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Longrow 14 Year Old

Average score from 5 reviews and 14 ratings 85

Longrow 14 Year Old

Product details

  • Brand: Longrow
  • Bottler: Distillery Bottling
  • ABV: 46.0%
  • Age: 14 year old

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Longrow 14 Year Old

Described as heavily peated on the bottle, that means something from Islay, but from elsewhere I’m less sure. I’m not detecting much peat in the aroma, the usual pine smoke I associate with Longrow is evident in spades and there is a fruity addition from some apples.

There is some attack when you taste it but nothing to rival peated Islay malt. Some soft peat meets sweet pine smoke and they play a while on the tongue. The finish lacks much depth, the dryer smoky flavours predominate towards the end but it’s quite a short affair.

Not really as good as I’d like it to be, I was certainly expecting more after sampling the CV. Somehow less than the sum of its parts.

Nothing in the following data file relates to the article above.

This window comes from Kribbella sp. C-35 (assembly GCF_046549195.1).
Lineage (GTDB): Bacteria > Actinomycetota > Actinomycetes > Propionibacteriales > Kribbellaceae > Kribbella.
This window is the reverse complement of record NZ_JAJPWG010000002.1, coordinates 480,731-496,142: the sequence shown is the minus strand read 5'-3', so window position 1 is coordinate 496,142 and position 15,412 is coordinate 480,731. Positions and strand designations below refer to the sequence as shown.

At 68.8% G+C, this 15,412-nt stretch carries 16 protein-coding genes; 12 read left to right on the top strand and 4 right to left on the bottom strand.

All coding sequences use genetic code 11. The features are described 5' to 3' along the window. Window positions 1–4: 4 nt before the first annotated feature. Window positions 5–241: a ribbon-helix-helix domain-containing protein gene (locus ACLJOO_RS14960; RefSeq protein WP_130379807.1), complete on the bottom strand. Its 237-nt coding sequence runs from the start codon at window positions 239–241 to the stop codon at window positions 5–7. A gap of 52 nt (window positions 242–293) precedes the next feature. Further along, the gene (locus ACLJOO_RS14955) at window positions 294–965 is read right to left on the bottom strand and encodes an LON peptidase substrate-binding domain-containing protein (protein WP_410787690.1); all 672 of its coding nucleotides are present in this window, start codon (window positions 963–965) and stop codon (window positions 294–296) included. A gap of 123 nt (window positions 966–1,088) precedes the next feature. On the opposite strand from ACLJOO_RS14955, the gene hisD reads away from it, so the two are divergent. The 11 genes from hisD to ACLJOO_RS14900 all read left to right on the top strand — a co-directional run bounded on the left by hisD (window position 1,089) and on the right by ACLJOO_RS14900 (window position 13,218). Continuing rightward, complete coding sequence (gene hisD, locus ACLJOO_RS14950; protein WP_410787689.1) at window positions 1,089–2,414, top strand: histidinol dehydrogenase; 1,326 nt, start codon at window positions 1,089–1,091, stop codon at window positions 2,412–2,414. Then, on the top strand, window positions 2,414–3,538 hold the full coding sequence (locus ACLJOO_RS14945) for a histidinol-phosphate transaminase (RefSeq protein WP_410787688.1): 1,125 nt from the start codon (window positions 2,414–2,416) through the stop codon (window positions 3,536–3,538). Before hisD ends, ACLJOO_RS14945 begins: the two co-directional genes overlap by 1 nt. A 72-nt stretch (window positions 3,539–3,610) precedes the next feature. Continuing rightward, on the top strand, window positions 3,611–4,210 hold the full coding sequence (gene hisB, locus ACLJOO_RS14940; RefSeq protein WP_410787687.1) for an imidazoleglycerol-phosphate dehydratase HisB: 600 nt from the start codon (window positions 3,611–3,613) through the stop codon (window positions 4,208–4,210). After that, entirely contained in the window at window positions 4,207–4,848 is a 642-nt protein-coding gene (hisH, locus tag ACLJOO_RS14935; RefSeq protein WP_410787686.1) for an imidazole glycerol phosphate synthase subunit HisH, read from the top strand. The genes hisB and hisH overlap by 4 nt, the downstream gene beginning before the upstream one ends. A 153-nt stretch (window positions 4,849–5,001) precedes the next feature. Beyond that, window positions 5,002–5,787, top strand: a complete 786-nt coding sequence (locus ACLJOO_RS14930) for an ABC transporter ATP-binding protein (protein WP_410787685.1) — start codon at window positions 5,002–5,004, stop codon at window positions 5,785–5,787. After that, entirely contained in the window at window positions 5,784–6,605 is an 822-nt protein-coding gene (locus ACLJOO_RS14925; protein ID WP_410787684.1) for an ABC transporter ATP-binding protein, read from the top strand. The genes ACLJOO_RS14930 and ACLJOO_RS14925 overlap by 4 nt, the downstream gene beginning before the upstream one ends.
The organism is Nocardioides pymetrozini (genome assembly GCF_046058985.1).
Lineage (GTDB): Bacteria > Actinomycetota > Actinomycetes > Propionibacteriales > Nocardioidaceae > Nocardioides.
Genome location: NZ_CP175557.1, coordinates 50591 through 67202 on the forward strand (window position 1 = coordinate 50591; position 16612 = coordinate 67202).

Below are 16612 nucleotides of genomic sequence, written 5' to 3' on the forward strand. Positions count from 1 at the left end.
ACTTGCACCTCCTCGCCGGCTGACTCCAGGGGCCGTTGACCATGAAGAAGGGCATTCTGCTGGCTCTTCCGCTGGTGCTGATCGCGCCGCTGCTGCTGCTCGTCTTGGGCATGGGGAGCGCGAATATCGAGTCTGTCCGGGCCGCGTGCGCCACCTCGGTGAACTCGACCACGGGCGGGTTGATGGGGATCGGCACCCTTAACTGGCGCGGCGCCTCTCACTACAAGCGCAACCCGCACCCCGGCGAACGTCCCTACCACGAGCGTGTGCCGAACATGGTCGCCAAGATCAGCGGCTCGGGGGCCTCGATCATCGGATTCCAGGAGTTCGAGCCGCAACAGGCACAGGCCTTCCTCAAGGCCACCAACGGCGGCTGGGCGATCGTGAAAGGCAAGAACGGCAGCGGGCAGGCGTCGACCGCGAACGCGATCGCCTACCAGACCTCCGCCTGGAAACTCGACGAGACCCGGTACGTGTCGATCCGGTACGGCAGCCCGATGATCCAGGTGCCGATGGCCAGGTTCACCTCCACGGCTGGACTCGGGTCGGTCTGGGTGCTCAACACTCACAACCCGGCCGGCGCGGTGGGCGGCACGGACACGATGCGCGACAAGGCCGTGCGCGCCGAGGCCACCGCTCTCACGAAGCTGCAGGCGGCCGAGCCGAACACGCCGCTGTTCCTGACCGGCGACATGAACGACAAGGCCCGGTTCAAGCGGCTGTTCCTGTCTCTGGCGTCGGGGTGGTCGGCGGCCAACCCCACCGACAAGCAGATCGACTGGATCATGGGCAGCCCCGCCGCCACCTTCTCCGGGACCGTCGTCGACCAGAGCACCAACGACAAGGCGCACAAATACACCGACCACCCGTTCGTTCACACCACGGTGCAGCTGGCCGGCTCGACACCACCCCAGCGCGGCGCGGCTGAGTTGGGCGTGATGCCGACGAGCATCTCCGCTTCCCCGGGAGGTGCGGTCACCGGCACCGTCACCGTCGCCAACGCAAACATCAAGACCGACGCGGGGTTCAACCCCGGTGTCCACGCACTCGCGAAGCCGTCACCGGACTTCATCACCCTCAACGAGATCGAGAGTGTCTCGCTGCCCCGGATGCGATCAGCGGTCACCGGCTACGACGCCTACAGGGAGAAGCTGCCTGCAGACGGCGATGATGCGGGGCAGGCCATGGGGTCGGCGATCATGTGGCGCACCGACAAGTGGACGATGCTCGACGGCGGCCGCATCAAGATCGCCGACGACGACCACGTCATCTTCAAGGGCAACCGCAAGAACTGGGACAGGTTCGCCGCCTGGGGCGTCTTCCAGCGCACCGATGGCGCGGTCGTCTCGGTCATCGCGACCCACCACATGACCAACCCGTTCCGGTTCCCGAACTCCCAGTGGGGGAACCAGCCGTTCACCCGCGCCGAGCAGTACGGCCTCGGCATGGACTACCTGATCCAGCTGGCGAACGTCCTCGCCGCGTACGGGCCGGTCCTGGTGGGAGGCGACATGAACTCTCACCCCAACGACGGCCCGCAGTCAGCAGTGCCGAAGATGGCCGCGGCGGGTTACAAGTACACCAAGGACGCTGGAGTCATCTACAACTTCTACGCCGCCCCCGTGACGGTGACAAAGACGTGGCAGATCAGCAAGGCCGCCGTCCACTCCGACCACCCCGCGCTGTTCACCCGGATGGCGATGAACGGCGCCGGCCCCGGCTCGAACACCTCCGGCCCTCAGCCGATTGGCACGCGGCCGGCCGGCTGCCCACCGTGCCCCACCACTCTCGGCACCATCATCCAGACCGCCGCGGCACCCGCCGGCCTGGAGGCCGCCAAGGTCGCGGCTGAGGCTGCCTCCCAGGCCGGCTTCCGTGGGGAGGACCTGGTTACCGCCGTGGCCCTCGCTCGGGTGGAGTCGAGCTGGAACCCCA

I've got the 10 open right now and I feel similarly. It's OK but underwhelming. I can imagine the 14 is even more so, you know, "sophisticated" instead of exciting.

My 10 is half-empty and I just moved it under my bar to age. That reputedly helps these Longrows.

I am a Longrow fan, but this particualr 14 year old is not nearly as good as the old CV bottles I've had. It's an argument for NAS vatting of several ages and cask types which i'm not too comfortable expressing...


Every time I write a review of a single malt from Campbeltown town I spend the first few minutes gushing on about how irrationally infatuated I am with this region for no particular reason at all.

But I'm happy to reveal that my fascination is quite justified. Barring a few bad apples (Glen Scotia 18, anyone?) it has largely been a parade of interesting and generally above-average whiskies to come out of this small region.